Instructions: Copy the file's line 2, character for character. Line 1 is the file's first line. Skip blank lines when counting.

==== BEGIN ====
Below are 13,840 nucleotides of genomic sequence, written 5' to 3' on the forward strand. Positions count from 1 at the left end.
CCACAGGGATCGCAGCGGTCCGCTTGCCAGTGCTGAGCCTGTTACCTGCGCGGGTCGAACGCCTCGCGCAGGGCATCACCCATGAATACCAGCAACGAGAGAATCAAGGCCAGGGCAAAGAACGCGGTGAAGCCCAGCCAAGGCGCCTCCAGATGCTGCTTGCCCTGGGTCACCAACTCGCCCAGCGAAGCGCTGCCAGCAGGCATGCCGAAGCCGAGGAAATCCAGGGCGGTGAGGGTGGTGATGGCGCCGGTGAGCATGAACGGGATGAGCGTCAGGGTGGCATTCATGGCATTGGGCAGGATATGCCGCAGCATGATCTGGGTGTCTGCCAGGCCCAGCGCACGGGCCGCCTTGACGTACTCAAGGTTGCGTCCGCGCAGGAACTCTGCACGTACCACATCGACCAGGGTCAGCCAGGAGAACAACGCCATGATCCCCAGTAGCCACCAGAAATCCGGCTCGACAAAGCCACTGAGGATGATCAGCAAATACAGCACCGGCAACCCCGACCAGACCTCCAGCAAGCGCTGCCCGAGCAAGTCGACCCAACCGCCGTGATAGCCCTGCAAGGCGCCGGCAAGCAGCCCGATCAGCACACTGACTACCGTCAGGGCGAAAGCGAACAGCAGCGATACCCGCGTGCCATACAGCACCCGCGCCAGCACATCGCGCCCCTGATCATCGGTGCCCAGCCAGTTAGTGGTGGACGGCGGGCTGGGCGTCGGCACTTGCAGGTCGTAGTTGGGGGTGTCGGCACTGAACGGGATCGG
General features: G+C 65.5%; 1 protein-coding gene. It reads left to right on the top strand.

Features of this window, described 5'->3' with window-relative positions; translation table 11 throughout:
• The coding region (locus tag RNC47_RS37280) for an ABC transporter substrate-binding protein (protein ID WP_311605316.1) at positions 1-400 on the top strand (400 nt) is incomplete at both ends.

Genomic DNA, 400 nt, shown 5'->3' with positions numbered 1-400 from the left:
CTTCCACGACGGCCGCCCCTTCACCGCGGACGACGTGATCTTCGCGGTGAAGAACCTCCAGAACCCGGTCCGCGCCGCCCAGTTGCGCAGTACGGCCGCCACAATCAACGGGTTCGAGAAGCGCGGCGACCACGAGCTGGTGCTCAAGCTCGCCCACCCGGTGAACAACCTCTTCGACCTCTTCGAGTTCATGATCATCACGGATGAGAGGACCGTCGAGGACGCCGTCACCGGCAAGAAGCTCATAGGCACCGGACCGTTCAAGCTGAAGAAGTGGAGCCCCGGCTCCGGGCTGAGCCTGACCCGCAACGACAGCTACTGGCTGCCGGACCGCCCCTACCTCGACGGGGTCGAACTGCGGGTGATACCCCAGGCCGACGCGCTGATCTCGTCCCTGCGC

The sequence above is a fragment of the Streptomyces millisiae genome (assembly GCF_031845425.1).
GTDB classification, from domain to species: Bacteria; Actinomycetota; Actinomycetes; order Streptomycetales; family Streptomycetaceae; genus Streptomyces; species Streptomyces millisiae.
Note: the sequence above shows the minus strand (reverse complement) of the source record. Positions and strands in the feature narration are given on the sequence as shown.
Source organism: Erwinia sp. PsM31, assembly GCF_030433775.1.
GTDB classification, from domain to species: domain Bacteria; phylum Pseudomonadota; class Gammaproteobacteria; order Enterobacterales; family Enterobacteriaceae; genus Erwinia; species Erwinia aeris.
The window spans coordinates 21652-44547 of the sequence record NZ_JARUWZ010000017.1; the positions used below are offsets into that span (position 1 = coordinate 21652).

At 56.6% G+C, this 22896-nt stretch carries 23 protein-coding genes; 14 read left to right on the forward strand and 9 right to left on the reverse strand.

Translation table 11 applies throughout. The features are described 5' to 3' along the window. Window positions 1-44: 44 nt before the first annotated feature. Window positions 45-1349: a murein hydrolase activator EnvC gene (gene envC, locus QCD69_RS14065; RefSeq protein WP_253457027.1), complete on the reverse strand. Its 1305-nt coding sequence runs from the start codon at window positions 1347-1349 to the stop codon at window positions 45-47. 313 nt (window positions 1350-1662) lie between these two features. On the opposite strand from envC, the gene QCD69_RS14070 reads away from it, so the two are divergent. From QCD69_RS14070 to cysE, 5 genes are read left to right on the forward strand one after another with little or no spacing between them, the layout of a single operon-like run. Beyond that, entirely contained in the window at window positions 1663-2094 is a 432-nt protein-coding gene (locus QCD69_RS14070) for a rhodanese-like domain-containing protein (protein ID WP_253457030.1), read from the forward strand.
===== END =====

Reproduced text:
CCACAGGGATCGCAGCGGTCCGCTTGCCAGTGCTGAGCCTGTTACCTGCGCGGGTCGAACGCCTCGCGCAGGGCATCACCCATGAATACCAGCAACGAGAGAATCAAGGCCAGGGCAAAGAACGCGGTGAAGCCCAGCCAAGGCGCCTCCAGATGCTGCTTGCCCTGGGTCACCAACTCGCCCAGCGAAGCGCTGCCAGCAGGCATGCCGAAGCCGAGGAAATCCAGGGCGGTGAGGGTGGTGATGGCGCCGGTGAGCATGAACGGGATGAGCGTCAGGGTGGCATTCATGGCATTGGGCAGGATATGCCGCAGCATGATCTGGGTGTCTGCCAGGCCCAGCGCACGGGCCGCCTTGACGTACTCAAGGTTGCGTCCGCGCAGGAACTCTGCACGTACCACATCGACCAGGGTCAGCCAGGAGAACAACGCCATGATCCCCAGTAGCCACCAGAAATCCGGCTCGACAAAGCCACTGAGGATGATCAGCAAATACAGCACCGGCAACCCCGACCAGACCTCCAGCAAGCGCTGCCCGAGCAAGTCGACCCAACCGCCGTGATAGCCCTGCAAGGCGCCGGCAAGCAGCCCGATCAGCACACTGACTACCGTCAGGGCGAAAGCGAACAGCAGCGATACCCGCGTGCCATACAGCACCCGCGCCAGCACATCGCGCCCCTGATCATCGGTGCCCAGCCAGTTAGTGGTGGACGGCGGGCTGGGCGTCGGCACTTGCAGGTCGTAGTTGGGGGTGTCGGCACTGAACGGGATCGG